No More Kayaking with Orca Whales?!

Amazingly enough, the National Marine Fisheries Service has a plan to ban kayaking on the west side of San Juan Island in the heart of the orca whale watching zone. Without the backing of any scientific studies that show kayaking with killer whales has any negative effect on the orcas, NMFS was planning to shut down kayaking on the west side of San Juan Island this year. Fortunately, they have delayed a decision as they are finally starting to understand the true facts now.

There is still time to let them know what you think about this crazy idea before they make any rules for 2011. The deadline for sending them your comments on their proposed plan is January 15, 2010 – just a couple of days from now. We have submitted our suggestions for creating a more sensible orca management plan which you can read below. Feel free to use them in your email to orca.plan@noaa.gov if you wish.

1. I support your proposal to require motorized vessels (kayaks exempt) to stay 200 yards away from orcas.

2. I support your proposal that motorized vessels keep clear a 400 yard right-of-way ahead of the killer whale’s path. It should be recognized that kayaks closeness to the water often limits their ability to spot killer whales, and their slow speed, combined with winds & currents, can make it difficult to quickly clear the way; therefor kayaks should keep a 200 yard right-of-away ahead of the orca whales path.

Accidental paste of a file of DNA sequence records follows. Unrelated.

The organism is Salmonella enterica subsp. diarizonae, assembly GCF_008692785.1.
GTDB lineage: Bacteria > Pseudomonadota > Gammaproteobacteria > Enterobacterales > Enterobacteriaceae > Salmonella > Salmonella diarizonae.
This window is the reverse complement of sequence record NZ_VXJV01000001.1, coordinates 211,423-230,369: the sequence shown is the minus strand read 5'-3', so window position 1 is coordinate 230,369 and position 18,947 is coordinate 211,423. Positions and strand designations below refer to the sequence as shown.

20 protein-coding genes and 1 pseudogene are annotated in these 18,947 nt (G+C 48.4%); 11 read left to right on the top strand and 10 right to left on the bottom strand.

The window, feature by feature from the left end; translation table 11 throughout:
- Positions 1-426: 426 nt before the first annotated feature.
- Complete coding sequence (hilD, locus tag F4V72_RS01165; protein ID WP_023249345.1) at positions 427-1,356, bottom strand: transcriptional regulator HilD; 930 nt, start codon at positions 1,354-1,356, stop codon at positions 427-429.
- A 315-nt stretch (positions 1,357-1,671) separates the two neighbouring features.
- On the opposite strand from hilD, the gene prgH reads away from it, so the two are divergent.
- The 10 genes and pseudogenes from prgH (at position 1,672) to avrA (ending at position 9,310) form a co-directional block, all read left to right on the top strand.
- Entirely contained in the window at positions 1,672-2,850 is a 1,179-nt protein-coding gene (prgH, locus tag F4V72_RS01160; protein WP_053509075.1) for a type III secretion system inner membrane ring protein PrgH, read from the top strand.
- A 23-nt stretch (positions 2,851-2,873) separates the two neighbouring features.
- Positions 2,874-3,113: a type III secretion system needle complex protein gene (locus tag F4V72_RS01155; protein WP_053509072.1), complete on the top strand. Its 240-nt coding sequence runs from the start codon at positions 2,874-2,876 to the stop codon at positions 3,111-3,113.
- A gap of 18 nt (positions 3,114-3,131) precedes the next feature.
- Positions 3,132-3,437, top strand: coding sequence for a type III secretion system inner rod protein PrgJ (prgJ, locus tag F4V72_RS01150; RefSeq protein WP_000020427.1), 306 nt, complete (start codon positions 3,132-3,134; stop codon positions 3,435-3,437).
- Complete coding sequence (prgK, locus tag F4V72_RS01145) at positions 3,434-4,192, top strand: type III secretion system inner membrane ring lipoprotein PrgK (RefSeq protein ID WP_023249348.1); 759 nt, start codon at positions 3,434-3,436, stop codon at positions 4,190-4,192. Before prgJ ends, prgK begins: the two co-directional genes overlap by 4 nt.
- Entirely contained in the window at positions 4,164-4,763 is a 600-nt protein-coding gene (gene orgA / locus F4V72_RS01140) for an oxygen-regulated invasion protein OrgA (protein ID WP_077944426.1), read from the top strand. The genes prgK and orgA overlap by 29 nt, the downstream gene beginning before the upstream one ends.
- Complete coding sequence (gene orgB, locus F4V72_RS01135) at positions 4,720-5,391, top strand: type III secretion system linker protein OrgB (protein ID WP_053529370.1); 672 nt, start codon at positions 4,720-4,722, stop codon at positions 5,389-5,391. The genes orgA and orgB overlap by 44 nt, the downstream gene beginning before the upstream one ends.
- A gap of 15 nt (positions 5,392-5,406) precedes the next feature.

3. I recommend that the orcas’ critical foraging area on the west side of San Juan Island be better protected. I do not support your proposed blanket “no-go zone” as currently designed. Reductions in vessel-whale interactions can be achieved by giving right-of-way to the whales. This unique whale watching area should be regulated in the following ways:

A. Create a “slow zone” with a speed limit of 7 knots extending from Kellet Bluff to Cattle Point within half-mile of shore throughout the year.

B. Create a “whale right-of-way zone” for motorized vessels (kayaks exempt) when killer whales are present between May 1 and Sept 30 extending from Battleship Island to Eagle Point. Vessels should be required to move offshore by 1/4 mile when orca whales are present within 1/4 mile of a vessel and when the vessel and whales are within 1/4 mile from shore.

C. Create an “no-go zone for motors” for motorized vessels (kayaks exempt) from Edwards Point to San Juan County Park to be in effect year-round. This “no-go zone for motors” would extend out to 1/2 mile offshore. This area would be a kayak and human-powered craft-only zone, all other restrictions applying. Absolutely no exemptions for recreational or commercial fishing.

D. SoundWatch / The Whale Museum has devised an excellent code of conduct for kayakers called K.E.L.P. which they use to educate kayak users on the beaches on the west side of San Juan Island. This educational effort should be supported and continued.

author avatar
Sea Quest